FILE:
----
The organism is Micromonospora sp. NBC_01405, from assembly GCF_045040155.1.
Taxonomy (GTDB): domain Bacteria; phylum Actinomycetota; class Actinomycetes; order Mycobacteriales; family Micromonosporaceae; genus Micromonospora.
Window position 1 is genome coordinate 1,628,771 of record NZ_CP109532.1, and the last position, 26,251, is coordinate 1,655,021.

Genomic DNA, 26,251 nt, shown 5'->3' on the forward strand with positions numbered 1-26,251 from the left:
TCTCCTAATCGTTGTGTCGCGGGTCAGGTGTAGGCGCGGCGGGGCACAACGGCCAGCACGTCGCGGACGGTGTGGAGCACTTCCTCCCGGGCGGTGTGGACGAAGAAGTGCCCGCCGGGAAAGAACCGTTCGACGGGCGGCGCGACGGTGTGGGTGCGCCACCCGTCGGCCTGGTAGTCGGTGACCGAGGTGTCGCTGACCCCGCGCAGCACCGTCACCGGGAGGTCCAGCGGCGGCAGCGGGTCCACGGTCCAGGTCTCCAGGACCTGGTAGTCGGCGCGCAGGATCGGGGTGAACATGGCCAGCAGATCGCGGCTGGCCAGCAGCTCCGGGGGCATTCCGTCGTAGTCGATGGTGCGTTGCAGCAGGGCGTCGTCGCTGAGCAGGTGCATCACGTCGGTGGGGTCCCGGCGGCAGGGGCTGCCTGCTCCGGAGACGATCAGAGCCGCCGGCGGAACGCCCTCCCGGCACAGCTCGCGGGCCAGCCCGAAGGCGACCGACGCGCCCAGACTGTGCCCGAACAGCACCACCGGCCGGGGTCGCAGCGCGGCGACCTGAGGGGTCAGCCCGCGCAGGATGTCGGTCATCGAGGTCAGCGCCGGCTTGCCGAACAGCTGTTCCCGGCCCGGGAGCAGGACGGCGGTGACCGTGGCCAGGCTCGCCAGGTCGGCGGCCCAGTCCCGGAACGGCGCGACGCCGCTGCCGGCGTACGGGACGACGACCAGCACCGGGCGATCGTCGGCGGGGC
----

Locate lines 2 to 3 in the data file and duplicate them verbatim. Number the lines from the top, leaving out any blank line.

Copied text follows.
Taxonomy (GTDB): domain Bacteria; phylum Actinomycetota; class Actinomycetes; order Mycobacteriales; family Micromonosporaceae; genus Micromonospora.
Window position 1 is genome coordinate 1,628,771 of record NZ_CP109532.1, and the last position, 26,251, is coordinate 1,655,021.